Thanks, Steve. Thanks to all of you for joining us today. Let me begin by saying strength and stability are and have been the hallmarks of our business. We've had the opportunity to prove this under both strong and weak demand conditions over the last 12 months. During the first quarter, our dedicated team did their utmost to help customers manage their supply chain and get the components they need. I'm pleased to report that our flexible business model can respond as well to the current challenge of demand outstripping supply as it did to the pandemic. And before that, the electronic components market correction. This flexibility is what's enabled us to deliver first quarter results across the P&L statements. Last quarter, I said that we were seeing customers ramping production levels across many industries.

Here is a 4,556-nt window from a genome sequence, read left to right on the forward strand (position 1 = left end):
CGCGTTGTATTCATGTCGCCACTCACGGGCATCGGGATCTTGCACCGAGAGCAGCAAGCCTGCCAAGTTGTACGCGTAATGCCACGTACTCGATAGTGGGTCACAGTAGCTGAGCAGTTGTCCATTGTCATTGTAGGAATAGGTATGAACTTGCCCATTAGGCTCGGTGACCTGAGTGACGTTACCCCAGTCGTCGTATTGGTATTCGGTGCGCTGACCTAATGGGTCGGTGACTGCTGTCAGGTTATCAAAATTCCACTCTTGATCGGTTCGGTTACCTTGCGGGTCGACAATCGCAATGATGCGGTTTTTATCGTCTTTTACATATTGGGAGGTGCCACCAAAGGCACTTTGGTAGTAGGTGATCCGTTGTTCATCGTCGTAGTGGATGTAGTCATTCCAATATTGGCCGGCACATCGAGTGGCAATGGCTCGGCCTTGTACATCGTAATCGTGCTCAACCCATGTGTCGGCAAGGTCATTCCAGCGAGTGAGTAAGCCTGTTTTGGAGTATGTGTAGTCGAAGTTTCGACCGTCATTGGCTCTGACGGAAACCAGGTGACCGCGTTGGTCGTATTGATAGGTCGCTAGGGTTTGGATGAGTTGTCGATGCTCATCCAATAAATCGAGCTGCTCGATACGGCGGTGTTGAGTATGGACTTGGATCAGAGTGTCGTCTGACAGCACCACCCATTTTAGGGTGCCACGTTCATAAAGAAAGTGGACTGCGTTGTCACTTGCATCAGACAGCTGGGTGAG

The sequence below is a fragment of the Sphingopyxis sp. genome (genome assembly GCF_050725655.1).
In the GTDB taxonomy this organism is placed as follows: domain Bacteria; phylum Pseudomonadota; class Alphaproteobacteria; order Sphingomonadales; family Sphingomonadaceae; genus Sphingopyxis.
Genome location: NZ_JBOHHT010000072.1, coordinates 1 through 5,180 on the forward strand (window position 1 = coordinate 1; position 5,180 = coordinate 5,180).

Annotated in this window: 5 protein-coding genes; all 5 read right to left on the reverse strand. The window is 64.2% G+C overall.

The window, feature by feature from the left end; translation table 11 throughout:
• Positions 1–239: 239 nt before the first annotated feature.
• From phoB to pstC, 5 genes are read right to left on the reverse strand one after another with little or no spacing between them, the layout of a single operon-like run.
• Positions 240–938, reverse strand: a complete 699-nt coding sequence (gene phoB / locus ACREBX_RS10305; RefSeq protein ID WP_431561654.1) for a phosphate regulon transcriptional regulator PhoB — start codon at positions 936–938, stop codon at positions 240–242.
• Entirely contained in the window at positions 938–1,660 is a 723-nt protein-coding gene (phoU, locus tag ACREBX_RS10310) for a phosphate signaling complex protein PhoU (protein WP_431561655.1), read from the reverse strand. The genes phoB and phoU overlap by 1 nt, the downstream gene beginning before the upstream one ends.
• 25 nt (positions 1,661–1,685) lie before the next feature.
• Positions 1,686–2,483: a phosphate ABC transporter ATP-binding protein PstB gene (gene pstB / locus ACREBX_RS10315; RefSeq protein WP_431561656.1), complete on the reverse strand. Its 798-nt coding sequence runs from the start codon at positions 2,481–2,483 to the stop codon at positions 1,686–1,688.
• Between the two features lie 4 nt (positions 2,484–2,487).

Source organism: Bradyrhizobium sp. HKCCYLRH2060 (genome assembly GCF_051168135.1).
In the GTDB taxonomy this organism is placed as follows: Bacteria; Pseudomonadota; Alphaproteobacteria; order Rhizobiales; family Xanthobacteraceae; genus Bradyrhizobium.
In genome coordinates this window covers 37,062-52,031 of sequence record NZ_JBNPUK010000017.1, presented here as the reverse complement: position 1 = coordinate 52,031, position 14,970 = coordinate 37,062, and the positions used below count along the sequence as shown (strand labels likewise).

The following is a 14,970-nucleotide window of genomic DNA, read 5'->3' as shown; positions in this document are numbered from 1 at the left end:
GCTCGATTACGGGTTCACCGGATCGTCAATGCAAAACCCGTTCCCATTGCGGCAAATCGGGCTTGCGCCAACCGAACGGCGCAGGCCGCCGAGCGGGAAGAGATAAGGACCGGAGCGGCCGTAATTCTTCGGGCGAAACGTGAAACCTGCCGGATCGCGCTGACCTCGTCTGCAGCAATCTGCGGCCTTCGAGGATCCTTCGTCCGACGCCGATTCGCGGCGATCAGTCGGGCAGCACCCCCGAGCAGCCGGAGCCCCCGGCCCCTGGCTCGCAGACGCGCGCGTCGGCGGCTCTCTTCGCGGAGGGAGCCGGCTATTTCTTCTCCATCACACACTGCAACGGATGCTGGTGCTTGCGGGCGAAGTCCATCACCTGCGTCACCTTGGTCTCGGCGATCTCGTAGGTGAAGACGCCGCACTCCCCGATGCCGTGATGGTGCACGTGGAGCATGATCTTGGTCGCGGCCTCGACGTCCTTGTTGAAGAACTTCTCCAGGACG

I also said we were optimistic that the post-pandemic rebound we have seen in Asia could extend to the Americas and Europe, so that both of those regions could return to growth. Clearly, our global components business capitalized on strong demand in all regions this quarter with sales up 42% year-over-year. We saw strong demand from key industries such as transportation, communications, consumer, electronics and industrial. As a result, global components sales reached $6.4 billion, which is an all-time record in the company's history. Turning to enterprise computing solutions. Sales were in line with our expectations. And importantly, we delivered the operational average -- leverage that we expect our investors to have. Operating income from global components increased by more than 70% year-over-year.